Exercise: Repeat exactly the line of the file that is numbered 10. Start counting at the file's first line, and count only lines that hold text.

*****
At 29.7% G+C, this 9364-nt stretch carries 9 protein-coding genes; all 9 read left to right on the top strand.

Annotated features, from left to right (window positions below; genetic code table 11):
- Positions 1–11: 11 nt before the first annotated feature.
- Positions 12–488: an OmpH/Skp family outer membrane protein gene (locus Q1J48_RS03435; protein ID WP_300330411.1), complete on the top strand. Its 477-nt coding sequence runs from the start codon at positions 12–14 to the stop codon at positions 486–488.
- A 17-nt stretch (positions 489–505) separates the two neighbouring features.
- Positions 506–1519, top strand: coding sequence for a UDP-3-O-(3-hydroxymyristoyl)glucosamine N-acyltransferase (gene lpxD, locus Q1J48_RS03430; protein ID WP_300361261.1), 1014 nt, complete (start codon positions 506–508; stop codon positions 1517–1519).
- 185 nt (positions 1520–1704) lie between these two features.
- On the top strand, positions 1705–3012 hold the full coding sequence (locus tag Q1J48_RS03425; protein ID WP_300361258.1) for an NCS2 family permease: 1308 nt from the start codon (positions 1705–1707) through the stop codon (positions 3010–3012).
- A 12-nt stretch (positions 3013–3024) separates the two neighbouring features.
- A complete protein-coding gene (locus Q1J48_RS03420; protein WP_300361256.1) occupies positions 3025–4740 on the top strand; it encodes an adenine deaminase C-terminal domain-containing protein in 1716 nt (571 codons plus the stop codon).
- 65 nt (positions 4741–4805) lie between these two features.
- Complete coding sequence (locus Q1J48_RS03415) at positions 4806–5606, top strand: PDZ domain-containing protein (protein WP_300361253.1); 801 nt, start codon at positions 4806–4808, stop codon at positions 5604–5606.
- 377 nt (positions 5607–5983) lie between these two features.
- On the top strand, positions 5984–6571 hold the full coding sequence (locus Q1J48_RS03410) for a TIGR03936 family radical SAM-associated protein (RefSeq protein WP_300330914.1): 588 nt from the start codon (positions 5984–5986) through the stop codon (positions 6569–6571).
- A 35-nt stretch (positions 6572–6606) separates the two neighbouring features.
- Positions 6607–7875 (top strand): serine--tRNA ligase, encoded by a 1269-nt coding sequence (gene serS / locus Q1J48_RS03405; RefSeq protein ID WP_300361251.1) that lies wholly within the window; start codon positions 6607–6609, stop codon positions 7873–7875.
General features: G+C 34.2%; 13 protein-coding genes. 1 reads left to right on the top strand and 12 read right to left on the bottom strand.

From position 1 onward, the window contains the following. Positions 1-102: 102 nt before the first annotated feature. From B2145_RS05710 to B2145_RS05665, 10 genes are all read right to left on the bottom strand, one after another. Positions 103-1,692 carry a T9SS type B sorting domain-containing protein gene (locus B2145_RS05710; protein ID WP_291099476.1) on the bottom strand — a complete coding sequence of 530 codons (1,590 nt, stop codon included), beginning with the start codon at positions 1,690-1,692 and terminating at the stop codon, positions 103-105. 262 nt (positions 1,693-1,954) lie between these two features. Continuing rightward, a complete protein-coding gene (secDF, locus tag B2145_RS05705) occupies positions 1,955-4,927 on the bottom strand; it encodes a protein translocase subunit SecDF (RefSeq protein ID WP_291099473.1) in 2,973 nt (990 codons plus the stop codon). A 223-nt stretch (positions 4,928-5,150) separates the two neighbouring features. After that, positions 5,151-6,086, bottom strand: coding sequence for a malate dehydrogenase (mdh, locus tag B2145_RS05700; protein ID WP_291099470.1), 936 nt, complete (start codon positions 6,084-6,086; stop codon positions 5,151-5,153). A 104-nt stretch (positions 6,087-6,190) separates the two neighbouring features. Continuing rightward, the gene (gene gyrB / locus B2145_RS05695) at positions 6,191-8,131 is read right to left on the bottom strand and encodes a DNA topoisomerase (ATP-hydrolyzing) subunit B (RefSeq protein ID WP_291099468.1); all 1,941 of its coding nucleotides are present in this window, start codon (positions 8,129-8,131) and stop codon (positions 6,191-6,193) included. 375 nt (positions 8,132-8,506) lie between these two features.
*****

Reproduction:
- A complete protein-coding gene (locus Q1J48_RS03420; protein WP_300361256.1) occupies positions 3025–4740 on the top strand; it encodes an adenine deaminase C-terminal domain-containing protein in 1716 nt (571 codons plus the stop codon).